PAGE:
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PSM32. Why use this program?


PSM32 is a tool for complex problem solving. The most often used method for solving complex problems has been to divide the problem into smaller problems and those into yet smaller problems until reaching problems that are simple enough that they can be solved. This is a procrustean approach that assumes that problems can be forced into a tree structure. But the reality is that many problems don't have this nice tree structure. Assuming that they do when in reality they don't can make the solution process unnecessarily difficult, resulting in extended times to solve the problem or leaving the problem not fully solved. PSM32 helps solve problems by looking at their structures and using those structures whether or not they form a tree.

This technique has been referred to in the past as the Design Structure Matrix when solving engineering problems or the Business Structure Matrix when solving business problems. But in reality these two domains of problem solving are fundamentally the same. So it is now called either the Dependency Structure Matrix or Problem Solving Matrix.

Solving a complex problem involves performing tasks that are done to determine various information items. Each task may require knowing certain other information items. These other information may have been determined by tasks that have been done earlier, or assumptions may be used if they have not yet been determined. By knowing the information structure of the problem, one can develop various plans for solving the problem in which the information flow in solving the problem conforms to the information flow inherent in the problem's structure. The plans may differ in choosing different orders in which to do the tasks, which implies different ways of using assumptions. One can then make plans to review these assumptions, and possibly redo some tasks with new assumptions if the old ones were inadequate.

This results in a structure of information flow that drives the problem solving process. It also allows one to see the information-state at any time while the problem is being solved. This provides a visibility that makes it possible to have flatter organizations that can operate with greater autonomy, accountability, more learning, and greater taping and building of knowledge throughout the organization.

This flow of information determines the order in which information items are determined. Some can be made in parallel, some should be made in sequence, and some sets of decisions are so interrelated that one absolutely must begin by using assumptions to untangle them. Where assumptions are used, a review may be called for when the additional information needed to evaluate how satisfactory the assumptions were becomes available. If the assumptions were not adequate, new assumptions may be made, requiring certain tasks to be repeated.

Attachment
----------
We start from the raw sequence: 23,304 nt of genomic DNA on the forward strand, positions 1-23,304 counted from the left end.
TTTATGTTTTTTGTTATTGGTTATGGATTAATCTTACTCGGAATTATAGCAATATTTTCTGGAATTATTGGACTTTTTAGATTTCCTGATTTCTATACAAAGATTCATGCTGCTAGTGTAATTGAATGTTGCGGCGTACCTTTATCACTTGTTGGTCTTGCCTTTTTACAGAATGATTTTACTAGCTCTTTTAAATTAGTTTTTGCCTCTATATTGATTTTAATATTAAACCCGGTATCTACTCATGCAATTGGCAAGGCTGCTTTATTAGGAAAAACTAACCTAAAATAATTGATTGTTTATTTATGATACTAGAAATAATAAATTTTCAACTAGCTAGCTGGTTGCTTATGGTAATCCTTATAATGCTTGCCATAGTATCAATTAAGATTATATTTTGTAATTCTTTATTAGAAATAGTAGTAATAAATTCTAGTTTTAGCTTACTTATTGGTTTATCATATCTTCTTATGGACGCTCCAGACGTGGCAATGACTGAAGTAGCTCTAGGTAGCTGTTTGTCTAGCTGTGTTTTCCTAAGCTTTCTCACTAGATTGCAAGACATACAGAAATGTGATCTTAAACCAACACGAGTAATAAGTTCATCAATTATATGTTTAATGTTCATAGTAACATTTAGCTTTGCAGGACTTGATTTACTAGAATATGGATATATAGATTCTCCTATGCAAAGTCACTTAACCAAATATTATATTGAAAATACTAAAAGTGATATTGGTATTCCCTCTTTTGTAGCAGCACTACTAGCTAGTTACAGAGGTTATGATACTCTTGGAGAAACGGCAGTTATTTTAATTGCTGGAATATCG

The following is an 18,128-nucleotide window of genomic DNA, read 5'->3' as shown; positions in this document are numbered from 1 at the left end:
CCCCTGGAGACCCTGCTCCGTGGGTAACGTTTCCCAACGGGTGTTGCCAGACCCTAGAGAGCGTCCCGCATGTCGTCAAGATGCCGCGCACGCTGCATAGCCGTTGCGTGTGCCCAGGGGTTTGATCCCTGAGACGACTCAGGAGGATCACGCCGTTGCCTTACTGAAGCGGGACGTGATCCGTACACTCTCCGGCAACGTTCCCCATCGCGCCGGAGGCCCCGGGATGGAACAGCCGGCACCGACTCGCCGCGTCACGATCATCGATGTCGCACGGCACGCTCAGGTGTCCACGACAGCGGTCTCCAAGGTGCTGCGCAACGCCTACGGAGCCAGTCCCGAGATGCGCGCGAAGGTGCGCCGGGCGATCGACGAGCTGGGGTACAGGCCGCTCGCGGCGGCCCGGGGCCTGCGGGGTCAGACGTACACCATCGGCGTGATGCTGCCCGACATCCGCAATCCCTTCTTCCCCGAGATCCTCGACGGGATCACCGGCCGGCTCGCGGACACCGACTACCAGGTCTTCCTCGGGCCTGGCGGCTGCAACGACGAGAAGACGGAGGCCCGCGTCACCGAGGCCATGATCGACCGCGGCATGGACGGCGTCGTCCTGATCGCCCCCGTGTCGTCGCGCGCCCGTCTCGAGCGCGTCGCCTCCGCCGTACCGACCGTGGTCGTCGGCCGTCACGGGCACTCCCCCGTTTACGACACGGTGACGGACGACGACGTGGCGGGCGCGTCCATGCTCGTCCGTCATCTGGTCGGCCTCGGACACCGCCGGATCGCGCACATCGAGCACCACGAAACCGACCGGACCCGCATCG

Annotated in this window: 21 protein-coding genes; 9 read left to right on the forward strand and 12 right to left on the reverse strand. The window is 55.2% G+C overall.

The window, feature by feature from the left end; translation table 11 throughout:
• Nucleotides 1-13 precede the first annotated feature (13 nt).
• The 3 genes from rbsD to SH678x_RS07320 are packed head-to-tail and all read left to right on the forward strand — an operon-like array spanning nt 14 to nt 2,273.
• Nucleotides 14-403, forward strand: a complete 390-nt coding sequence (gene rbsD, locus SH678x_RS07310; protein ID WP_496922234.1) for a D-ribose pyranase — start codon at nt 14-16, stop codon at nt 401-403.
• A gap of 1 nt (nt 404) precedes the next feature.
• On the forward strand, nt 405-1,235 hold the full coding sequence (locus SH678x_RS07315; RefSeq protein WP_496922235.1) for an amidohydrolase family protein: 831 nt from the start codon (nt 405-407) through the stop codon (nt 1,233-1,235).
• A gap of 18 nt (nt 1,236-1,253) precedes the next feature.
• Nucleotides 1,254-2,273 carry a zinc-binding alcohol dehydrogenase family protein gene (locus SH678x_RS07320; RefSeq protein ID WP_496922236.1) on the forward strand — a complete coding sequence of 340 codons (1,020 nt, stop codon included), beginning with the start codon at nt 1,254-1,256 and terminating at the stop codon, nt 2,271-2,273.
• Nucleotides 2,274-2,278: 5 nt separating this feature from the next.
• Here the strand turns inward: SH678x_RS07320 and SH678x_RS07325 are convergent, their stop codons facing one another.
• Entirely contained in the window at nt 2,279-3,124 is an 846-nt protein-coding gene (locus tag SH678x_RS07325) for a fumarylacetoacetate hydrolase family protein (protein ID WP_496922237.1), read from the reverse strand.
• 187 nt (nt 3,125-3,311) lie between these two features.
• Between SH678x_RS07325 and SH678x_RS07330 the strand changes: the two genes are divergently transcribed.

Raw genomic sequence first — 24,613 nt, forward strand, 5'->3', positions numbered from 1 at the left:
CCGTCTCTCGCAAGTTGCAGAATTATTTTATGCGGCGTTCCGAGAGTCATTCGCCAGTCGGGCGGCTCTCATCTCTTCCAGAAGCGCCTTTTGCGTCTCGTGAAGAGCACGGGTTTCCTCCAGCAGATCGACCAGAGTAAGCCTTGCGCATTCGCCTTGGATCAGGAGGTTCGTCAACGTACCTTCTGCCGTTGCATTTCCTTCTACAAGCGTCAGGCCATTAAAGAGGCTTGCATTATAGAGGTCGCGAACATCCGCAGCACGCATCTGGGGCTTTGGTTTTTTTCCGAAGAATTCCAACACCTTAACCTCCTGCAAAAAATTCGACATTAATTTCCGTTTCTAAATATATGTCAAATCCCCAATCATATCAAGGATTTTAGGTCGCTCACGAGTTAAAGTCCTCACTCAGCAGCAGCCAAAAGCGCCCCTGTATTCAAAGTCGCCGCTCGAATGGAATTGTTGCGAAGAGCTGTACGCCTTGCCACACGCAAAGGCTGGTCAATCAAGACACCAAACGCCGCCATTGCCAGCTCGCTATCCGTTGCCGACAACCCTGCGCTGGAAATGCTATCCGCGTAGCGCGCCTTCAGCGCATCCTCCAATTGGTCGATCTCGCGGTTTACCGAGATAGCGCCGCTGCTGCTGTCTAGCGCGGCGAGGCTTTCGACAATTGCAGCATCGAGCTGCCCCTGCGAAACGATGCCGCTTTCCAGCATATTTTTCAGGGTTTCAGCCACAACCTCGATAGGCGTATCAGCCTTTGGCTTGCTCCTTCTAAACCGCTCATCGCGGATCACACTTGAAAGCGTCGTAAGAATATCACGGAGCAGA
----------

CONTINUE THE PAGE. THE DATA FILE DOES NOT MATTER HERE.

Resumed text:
It is said that 'a picture is worth a thousand words'. However, we have found that frequently a picture of a complicated system can obfuscate a thousand words. In order to understand systems, people often make very complex diagrams that often go on for pages. But having made these diagrams, the challenge then is to understand the diagrams. We have found that such systems can often be more easily understood when represented as a matrix, something like a spreadsheet.

Furthermore, diagrams tend to be hard to manipulate, even with the help of computer graphics programs. But the matrix can be manipulated quite easily using the PSM32 program. It is comparatively easy with PSM32 to interact with the matrix to play with various ways of organizing the tasks that use and produce information. The information flow then drives the workflow. This technique can often be used to achieve results, such as shortening product cycle times, achieving greater satisfaction of customers, or reducing costs.

Using the Problem Solving Matrix can result in exceptional insights. It plays an important role in turning a business into a true problem solving enterprise. The Information Flow Matrix can be used in planning to:

  • See what tasks want to be done in sequence. (One may choose to do them in parallel by using more assumptions.)
  • See what tasks can be done in parallel.
  • See where a set of information items all depend upon each other such that there is no place to start. Such a set is called a block. Then the program can help select places to introduce assumptions as needed to get started.
  • See what tasks don't have to be done at all.

Where major staged reviews can be replaced with mini-reviews to save significant cycle time.
This in turn will allow you to:

  • See where boundaries can be drawn between different groups with the least information flow needed between them.
  • See where work can be eliminated or work done in parallel to shorten the time to complete a project.
  • Track the work as it occurs, and where there are problems in getting the right information to the right people at the right time, then trace the cause of the delay.

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